Katie, the Go-to Girl for Windows, writes...
Mono... What? Glass... Explained!
When I first started learning about windows and doors, the blonder side of me puzzled over terminology like monolithic glass. Some basic glass vocabulary is needed if you are looking to replace your windows and doors.
Monolithic glass refers to a non-insulated, single unit of glass. When considering glass options, it's vital to know some of the industry vocabulary so that you know what you're looking for in a product.
Glass is defined as an inorganic transparent material composed of sand, sodium carbonate, and lime (calcium carbonate) with small quantities of alumina, boric or magnesia oxides.
Annealed glass is a standard sheet of float glass that has no been treated with heat.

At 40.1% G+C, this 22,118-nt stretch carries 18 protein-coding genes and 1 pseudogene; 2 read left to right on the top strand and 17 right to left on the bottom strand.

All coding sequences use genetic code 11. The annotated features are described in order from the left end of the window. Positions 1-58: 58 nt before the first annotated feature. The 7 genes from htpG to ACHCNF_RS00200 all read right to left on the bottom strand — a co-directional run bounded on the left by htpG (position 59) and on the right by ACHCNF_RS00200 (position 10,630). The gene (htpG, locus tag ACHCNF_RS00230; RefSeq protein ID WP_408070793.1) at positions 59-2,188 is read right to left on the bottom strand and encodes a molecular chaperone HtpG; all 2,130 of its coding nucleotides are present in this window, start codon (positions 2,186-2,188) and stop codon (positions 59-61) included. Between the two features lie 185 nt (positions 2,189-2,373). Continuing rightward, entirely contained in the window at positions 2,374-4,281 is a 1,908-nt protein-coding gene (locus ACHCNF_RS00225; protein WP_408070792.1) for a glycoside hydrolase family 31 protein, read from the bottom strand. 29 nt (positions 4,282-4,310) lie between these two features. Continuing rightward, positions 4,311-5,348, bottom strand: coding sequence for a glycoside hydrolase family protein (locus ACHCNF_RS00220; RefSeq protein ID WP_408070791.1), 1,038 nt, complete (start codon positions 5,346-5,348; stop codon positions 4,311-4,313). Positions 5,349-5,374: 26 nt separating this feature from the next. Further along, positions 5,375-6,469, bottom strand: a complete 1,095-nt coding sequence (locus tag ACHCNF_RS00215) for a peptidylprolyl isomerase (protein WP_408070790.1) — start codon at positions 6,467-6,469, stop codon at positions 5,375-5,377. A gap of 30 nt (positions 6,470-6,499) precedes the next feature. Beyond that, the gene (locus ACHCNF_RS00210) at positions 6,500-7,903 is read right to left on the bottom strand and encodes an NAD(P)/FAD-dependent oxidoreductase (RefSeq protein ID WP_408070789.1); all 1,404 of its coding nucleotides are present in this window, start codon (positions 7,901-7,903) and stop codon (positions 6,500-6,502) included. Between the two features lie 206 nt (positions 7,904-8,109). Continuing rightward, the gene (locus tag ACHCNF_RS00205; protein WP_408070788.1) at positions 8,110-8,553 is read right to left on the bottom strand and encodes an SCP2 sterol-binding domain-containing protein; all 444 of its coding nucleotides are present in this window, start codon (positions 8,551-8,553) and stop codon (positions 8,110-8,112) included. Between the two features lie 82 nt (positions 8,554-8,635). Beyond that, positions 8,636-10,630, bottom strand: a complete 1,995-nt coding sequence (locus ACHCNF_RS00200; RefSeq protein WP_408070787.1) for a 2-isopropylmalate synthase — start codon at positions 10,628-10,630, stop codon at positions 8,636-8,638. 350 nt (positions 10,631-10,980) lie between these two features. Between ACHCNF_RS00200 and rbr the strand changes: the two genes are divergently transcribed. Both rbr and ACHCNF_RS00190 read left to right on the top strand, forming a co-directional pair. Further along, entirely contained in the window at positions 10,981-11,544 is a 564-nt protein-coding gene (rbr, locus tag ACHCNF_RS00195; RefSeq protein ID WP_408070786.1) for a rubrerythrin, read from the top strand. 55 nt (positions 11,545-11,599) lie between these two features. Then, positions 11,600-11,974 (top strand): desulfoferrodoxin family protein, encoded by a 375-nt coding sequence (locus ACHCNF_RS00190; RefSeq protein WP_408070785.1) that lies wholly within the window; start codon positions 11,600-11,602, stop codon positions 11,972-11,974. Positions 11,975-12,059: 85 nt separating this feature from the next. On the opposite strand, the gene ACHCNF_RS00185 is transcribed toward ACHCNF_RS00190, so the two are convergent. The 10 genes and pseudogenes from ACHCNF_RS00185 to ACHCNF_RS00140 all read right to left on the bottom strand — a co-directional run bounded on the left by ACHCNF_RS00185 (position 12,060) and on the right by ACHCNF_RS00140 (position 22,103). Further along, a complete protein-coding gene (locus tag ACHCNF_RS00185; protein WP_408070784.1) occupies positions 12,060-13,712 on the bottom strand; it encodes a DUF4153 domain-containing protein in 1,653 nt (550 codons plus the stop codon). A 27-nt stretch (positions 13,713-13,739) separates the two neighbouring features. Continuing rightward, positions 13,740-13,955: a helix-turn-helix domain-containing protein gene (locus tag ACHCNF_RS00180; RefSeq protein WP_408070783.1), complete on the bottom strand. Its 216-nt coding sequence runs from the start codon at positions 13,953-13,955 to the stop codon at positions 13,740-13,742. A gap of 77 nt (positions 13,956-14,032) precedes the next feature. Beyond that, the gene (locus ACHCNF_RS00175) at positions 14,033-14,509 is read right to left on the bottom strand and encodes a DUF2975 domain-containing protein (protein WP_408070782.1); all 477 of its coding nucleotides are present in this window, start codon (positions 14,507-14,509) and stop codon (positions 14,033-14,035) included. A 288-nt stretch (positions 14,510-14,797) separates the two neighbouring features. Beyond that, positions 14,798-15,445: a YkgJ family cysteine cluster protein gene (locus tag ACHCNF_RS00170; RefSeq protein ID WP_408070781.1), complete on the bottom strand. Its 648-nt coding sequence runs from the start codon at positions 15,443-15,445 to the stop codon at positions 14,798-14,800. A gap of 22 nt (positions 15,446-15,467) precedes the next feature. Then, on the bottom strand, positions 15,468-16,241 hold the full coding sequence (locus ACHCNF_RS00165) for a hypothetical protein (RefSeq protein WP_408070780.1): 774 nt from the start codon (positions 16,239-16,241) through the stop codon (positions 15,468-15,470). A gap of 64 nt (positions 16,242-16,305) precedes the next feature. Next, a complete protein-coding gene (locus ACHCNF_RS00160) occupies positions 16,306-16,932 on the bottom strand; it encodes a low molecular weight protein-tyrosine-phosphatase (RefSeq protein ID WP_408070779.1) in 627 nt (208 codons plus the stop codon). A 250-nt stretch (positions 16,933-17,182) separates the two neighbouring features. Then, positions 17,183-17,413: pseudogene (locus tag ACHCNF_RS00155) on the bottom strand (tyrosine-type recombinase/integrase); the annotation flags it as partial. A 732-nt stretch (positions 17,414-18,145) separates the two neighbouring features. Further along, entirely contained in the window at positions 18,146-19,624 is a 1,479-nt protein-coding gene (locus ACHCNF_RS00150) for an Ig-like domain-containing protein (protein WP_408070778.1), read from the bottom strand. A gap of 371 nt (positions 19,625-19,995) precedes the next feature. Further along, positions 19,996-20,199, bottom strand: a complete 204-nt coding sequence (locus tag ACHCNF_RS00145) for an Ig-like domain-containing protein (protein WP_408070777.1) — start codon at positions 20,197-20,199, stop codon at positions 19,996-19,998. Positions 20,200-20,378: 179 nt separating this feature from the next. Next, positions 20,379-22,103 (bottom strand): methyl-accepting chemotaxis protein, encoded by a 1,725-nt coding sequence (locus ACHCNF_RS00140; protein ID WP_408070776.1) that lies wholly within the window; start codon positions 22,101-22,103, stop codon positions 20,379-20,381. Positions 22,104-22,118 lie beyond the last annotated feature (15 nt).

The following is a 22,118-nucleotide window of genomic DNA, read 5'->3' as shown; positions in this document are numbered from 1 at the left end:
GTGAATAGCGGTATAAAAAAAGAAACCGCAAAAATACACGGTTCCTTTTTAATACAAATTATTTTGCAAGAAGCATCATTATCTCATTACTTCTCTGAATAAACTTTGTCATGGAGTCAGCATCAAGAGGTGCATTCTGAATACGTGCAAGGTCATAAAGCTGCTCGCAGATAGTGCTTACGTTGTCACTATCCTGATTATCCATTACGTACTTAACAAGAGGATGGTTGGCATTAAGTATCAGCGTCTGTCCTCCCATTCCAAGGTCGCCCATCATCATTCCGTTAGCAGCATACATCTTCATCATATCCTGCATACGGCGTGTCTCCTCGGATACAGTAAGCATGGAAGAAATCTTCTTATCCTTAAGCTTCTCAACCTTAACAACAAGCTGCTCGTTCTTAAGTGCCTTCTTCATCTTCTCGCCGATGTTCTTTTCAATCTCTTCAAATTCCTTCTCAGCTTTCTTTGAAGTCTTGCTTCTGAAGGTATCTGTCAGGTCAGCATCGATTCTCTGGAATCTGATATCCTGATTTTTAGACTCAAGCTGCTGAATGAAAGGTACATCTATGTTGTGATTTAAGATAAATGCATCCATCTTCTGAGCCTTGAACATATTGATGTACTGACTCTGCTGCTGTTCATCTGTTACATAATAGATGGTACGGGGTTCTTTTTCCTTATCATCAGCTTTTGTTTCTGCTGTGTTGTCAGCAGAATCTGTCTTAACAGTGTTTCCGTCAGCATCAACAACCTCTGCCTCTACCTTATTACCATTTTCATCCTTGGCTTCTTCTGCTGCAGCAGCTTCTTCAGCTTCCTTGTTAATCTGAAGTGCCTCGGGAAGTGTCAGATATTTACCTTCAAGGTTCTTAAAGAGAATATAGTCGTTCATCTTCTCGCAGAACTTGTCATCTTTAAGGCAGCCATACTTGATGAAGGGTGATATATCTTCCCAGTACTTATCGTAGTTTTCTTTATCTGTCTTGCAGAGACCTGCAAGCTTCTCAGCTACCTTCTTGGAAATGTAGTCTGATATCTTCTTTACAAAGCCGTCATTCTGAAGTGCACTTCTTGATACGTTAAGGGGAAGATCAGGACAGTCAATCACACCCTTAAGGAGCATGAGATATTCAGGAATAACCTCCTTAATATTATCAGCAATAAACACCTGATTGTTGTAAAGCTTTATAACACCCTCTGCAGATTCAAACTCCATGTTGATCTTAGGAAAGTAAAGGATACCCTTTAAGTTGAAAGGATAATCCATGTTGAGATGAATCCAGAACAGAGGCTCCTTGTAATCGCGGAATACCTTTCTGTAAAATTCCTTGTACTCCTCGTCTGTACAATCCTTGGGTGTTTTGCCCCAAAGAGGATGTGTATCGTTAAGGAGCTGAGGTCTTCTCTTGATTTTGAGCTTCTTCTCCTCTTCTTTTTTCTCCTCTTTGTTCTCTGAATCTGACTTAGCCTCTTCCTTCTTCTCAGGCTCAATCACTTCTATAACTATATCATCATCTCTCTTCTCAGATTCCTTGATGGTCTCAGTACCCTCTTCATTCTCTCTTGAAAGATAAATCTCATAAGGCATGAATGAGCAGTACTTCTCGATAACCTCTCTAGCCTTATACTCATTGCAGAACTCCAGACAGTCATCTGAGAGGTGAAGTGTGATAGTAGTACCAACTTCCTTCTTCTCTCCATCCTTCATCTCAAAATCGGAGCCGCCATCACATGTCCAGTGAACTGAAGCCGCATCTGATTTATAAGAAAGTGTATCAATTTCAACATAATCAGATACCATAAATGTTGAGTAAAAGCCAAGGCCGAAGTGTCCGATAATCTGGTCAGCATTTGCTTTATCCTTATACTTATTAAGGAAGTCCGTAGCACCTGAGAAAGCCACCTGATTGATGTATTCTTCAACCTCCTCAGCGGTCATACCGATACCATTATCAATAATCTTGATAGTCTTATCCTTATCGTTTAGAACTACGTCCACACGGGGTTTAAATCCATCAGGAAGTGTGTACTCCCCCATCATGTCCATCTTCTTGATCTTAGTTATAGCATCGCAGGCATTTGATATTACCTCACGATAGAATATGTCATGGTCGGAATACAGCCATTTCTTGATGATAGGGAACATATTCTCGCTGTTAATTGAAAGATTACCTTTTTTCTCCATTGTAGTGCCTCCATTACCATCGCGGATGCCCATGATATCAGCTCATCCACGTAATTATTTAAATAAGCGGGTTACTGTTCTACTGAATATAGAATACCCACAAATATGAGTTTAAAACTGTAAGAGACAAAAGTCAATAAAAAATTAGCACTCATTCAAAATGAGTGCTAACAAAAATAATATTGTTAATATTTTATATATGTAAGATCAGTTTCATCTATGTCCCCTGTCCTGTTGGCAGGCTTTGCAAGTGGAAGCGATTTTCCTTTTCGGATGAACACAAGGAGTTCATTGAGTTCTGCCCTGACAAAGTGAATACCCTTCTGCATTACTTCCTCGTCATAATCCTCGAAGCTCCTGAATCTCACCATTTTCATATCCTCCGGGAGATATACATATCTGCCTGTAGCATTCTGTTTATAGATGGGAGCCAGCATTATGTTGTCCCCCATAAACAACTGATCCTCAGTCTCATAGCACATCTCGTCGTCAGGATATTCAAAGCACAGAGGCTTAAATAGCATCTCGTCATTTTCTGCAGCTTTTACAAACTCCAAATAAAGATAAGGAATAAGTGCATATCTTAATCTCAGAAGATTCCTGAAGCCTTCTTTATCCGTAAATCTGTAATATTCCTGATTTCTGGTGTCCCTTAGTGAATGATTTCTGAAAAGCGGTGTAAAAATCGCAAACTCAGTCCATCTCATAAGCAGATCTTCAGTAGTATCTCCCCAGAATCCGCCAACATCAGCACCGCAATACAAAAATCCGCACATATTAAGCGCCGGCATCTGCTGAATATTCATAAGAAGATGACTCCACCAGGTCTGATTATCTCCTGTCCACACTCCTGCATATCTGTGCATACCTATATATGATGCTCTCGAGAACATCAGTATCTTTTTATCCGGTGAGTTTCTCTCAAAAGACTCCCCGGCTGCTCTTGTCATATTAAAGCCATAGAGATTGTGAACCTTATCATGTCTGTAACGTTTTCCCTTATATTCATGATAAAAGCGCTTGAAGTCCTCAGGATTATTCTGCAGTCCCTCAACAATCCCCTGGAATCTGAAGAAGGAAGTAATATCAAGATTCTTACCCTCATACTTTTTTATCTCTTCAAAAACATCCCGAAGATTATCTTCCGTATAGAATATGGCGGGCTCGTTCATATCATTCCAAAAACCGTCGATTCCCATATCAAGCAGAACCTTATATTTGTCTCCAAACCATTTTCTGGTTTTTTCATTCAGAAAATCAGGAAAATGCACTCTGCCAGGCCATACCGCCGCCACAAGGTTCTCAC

In the glass floating process, the molten glass is introduced to a molten tin bath. Floating on the tin and spreading, the glass then searches for a controlled level. This controlled heating permits the glass to form a uniformly-thick, flat ribbon. After, the glass is cooled slowly and is fed into the annealing lehr for even more cooling.
Tempered glass is strong, treated glass that is fortified by reheating it to just below the melting point and then rapidly cooling it. They do this so that when tempered glass is broken, it breaks into small pieces, and therefore, is safer for your home or commercial property. Tempered glass is about four times stronger than standard annealed glass. Its use is required as safety glazing in entry door systems, patio doors, side lights, and in other dangerous locations. Because of the treatment process, and the way it breaks, it cannot be re-cut after tempering.
Whatever your glass desires are, it's crucial to know about a few of these basic glass processes.
For more information regarding window products or glass options, contact FAS Windows & Doors at 1-888-422-1960. If you have any questions you'd like to submit online, you can always ask our FAS expert! Call us today to schedule your FREE in-home estimate!